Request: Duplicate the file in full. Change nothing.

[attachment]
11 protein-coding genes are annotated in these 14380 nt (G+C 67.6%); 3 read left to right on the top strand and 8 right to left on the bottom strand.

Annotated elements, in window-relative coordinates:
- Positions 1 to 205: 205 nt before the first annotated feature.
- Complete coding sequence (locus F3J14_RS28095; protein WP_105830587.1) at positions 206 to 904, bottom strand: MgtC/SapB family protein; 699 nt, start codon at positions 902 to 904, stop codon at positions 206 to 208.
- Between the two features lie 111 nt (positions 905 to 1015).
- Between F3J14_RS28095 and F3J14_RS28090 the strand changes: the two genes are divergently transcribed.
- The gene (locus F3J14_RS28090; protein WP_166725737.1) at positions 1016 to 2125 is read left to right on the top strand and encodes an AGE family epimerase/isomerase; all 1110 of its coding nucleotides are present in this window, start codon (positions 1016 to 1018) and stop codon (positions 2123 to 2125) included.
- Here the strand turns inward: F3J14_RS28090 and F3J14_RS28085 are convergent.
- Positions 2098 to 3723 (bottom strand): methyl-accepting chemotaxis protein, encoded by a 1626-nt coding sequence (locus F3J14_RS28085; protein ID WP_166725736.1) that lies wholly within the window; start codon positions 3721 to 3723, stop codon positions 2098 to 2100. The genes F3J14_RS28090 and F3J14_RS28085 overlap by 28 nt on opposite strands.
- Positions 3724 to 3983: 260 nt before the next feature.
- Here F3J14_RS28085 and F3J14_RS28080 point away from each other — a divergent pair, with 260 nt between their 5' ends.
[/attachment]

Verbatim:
11 protein-coding genes are annotated in these 14380 nt (G+C 67.6%); 3 read left to right on the top strand and 8 right to left on the bottom strand.

Annotated elements, in window-relative coordinates:
- Positions 1 to 205: 205 nt before the first annotated feature.
- Complete coding sequence (locus F3J14_RS28095; protein WP_105830587.1) at positions 206 to 904, bottom strand: MgtC/SapB family protein; 699 nt, start codon at positions 902 to 904, stop codon at positions 206 to 208.
- Between the two features lie 111 nt (positions 905 to 1015).
- Between F3J14_RS28095 and F3J14_RS28090 the strand changes: the two genes are divergently transcribed.
- The gene (locus F3J14_RS28090; protein WP_166725737.1) at positions 1016 to 2125 is read left to right on the top strand and encodes an AGE family epimerase/isomerase; all 1110 of its coding nucleotides are present in this window, start codon (positions 1016 to 1018) and stop codon (positions 2123 to 2125) included.
- Here the strand turns inward: F3J14_RS28090 and F3J14_RS28085 are convergent.
- Positions 2098 to 3723 (bottom strand): methyl-accepting chemotaxis protein, encoded by a 1626-nt coding sequence (locus F3J14_RS28085; protein ID WP_166725736.1) that lies wholly within the window; start codon positions 3721 to 3723, stop codon positions 2098 to 2100. The genes F3J14_RS28090 and F3J14_RS28085 overlap by 28 nt on opposite strands.
- Positions 3724 to 3983: 260 nt before the next feature.
- Here F3J14_RS28085 and F3J14_RS28080 point away from each other — a divergent pair, with 260 nt between their 5' ends.